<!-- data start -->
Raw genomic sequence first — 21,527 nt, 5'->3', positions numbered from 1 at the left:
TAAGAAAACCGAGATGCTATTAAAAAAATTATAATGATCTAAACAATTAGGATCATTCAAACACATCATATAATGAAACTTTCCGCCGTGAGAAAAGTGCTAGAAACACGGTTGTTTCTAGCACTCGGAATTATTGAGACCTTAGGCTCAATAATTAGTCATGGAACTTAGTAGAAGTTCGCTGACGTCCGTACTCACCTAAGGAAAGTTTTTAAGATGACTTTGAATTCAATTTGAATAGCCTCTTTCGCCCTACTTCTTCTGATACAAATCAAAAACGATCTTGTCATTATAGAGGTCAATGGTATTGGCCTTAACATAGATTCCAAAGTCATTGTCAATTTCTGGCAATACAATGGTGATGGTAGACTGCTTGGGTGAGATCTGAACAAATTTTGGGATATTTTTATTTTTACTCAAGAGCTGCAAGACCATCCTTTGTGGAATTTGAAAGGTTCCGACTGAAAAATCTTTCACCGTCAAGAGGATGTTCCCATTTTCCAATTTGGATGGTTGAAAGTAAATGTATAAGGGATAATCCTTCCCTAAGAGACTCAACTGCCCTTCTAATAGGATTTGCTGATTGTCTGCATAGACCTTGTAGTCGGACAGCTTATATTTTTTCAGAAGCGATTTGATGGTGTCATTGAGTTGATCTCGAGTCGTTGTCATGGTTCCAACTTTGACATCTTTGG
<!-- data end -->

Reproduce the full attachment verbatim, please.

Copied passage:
Raw genomic sequence first — 21,527 nt, 5'->3', positions numbered from 1 at the left:
TAAGAAAACCGAGATGCTATTAAAAAAATTATAATGATCTAAACAATTAGGATCATTCAAACACATCATATAATGAAACTTTCCGCCGTGAGAAAAGTGCTAGAAACACGGTTGTTTCTAGCACTCGGAATTATTGAGACCTTAGGCTCAATAATTAGTCATGGAACTTAGTAGAAGTTCGCTGACGTCCGTACTCACCTAAGGAAAGTTTTTAAGATGACTTTGAATTCAATTTGAATAGCCTCTTTCGCCCTACTTCTTCTGATACAAATCAAAAACGATCTTGTCATTATAGAGGTCAATGGTATTGGCCTTAACATAGATTCCAAAGTCATTGTCAATTTCTGGCAATACAATGGTGATGGTAGACTGCTTGGGTGAGATCTGAACAAATTTTGGGATATTTTTATTTTTACTCAAGAGCTGCAAGACCATCCTTTGTGGAATTTGAAAGGTTCCGACTGAAAAATCTTTCACCGTCAAGAGGATGTTCCCATTTTCCAATTTGGATGGTTGAAAGTAAATGTATAAGGGATAATCCTTCCCTAAGAGACTCAACTGCCCTTCTAATAGGATTTGCTGATTGTCTGCATAGACCTTGTAGTCGGACAGCTTATATTTTTTCAGAAGCGATTTGATGGTGTCATTGAGTTGATCTCGAGTCGTTGTCATGGTTCCAACTTTGACATCTTTGG